‘Great teaching is the opposite of what you learn in training’

'Great teaching is the opposite of what you learn in training'

The Department for Education’s former teacher in residence has claimed excellent teaching is the “direct opposite” of what he was taught during teacher training – criticising teachers who employ a “child-centred” approach.

Robert Peal, a former Teach First trainee who now teaches history at West London Free School, called for an end to teaching that gives pupils “autonomy and independence”.

While outlining his vision of great teaching during a debate at Teach 2017 today, organised by Ark academy trust, Peal said: “I think excellent teaching is the direct opposite of what was taught during teacher training.

“We have too romantic an idea of how it is that pupils learn, we value autonomy and working independence.”

Opening his speech by declaring he was going to be as “controversial as possible”, Peal said: “We get told a great teacher isn’t a ‘sage on stage’, but a ‘guide by the side’. That’s perhaps the worst advice you can give a new teacher.

“If I had my way you’d be struck off for five years from the profession.”

Peal finished a stint as the government’s ‘teacher in residence’ last year, a role where serving teachers are employed as civil servants for up to 12 months.

During his time at the department he wrote speeches for Gibb, as well as advising him on policy.

Peal added: “Year on year there is a growing body of evidence that the teacher-led, ‘sage on the stage’ model is far more effective than the child-centred approach.”

He said PISA results from 2015 found that enquiry-based teaching was correlated with worse outcomes in all 56 countries whose pupils were tested, compared to teacher-led.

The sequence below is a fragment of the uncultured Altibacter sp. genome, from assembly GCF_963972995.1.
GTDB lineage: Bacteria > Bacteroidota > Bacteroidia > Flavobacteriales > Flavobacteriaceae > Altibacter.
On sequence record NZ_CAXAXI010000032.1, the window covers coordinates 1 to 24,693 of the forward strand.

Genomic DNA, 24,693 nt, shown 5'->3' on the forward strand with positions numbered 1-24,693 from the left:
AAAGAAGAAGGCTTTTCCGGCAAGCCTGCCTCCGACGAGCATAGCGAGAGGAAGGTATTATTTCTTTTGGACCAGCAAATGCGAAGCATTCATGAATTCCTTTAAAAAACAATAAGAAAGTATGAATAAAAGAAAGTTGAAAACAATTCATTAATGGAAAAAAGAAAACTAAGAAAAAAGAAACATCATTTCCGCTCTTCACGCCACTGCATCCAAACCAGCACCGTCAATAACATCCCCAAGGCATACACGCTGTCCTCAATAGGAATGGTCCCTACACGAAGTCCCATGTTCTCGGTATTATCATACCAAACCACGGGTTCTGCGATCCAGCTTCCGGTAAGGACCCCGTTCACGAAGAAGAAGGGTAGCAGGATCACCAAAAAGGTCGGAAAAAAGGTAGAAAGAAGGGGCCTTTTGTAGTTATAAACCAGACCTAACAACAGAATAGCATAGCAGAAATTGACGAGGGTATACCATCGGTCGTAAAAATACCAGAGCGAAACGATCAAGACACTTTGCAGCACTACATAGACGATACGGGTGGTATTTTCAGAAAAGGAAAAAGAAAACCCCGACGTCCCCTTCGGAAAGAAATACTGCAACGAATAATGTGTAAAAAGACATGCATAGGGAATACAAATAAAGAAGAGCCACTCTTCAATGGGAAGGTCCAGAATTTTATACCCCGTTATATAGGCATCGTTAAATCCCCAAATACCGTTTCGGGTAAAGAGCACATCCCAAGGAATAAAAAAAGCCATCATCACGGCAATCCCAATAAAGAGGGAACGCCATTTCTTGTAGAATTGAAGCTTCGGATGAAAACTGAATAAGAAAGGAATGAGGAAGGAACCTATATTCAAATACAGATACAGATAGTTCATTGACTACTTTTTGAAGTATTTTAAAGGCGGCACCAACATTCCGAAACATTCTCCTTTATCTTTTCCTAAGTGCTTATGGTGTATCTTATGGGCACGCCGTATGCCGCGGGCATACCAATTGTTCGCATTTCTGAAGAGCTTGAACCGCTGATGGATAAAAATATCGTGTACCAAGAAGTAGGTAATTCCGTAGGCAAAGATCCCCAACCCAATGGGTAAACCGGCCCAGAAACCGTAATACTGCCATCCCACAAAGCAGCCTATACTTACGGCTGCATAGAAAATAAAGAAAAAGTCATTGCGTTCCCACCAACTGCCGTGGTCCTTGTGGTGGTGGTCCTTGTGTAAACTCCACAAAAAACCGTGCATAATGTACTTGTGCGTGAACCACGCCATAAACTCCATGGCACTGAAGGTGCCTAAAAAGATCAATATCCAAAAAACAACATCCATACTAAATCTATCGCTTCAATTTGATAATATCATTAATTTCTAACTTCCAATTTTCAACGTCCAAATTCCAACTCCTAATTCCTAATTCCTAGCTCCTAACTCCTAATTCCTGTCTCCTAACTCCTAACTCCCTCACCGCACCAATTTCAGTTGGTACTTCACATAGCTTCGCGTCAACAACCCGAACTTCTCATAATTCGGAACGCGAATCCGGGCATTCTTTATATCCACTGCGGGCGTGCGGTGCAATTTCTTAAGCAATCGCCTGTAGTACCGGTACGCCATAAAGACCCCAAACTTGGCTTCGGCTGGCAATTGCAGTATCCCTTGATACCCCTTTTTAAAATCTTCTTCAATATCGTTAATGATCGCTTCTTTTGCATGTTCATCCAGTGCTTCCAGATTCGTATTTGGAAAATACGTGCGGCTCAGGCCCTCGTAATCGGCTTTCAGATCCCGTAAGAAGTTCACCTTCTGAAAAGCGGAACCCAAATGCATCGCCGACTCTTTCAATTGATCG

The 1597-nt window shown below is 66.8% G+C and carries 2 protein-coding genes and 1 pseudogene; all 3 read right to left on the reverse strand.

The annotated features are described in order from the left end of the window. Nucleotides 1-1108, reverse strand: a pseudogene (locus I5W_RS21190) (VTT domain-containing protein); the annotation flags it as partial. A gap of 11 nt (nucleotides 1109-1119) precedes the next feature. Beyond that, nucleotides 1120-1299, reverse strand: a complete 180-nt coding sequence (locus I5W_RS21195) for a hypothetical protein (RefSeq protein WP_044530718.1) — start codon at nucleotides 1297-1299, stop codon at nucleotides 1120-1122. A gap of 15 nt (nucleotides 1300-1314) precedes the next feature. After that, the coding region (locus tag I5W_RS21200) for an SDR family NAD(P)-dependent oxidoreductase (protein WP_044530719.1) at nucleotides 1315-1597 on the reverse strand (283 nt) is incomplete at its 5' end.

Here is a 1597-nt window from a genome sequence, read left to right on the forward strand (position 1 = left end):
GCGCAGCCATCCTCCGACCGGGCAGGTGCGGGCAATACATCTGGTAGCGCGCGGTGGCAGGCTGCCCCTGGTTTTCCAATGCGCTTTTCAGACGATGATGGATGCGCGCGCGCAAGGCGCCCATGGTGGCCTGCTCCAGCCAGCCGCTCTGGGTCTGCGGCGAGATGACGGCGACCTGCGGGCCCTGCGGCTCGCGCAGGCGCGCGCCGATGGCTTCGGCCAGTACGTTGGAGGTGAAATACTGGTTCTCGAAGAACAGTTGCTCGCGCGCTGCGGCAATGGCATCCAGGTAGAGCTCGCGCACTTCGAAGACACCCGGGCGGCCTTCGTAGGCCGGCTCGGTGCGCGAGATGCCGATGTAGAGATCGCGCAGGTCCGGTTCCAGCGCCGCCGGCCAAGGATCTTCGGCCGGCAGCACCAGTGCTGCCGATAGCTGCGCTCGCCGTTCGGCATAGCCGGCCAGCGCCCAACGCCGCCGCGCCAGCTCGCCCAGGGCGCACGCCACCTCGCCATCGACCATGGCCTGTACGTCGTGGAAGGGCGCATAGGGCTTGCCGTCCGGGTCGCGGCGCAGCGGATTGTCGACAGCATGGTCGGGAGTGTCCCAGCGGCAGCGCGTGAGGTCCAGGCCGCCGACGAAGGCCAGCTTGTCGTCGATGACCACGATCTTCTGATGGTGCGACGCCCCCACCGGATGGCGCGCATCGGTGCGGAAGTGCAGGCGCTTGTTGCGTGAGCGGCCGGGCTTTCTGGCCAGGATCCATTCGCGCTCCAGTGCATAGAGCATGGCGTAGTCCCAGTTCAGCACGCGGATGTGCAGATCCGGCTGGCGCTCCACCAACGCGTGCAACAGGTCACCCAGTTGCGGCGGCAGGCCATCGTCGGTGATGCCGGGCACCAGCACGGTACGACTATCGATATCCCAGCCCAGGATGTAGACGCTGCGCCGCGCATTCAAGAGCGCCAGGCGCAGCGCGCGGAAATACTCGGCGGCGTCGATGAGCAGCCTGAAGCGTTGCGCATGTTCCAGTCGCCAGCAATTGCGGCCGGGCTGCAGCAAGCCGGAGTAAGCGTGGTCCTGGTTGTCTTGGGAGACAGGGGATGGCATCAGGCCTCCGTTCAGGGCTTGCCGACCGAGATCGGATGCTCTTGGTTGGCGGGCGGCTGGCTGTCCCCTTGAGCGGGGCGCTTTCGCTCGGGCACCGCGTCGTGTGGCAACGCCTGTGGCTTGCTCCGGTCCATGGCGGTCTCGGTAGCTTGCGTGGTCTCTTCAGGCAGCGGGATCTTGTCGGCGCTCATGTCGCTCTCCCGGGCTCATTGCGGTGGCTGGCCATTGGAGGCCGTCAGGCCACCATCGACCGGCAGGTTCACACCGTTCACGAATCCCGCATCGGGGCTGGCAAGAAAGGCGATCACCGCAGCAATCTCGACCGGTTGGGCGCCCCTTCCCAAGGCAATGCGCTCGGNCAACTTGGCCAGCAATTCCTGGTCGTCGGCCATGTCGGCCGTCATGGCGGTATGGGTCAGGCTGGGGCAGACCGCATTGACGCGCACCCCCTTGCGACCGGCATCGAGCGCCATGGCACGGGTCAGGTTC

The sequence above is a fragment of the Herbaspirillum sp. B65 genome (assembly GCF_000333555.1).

“To be a great teacher you have to embrace the idea you are an authority. For behaviour, you’re a moral authority, and for subject, you’re a subject authority.

“Embrace that and don’t be afraid of it.”

Peal added there should still be questioning and discussion, with pupils having their own ideas.

But said: “This should be very deliberately sequenced and thought about… Pupils have wonderful ideas, but you always have to be aware underlying those moments are hours of hours of unglamorous, difficult and boring prompt work.”

Fellow panellist Harry Fletcher-Wood, associate dean at the Institute for Teaching, said that experience was “radically undervalued” in great teaching.

He also said that virtual reality could help reshape teaching – particularly in areas without access to great teaching.

Sir David Carter, the national schools commissioner, had opened the event earlier in the day.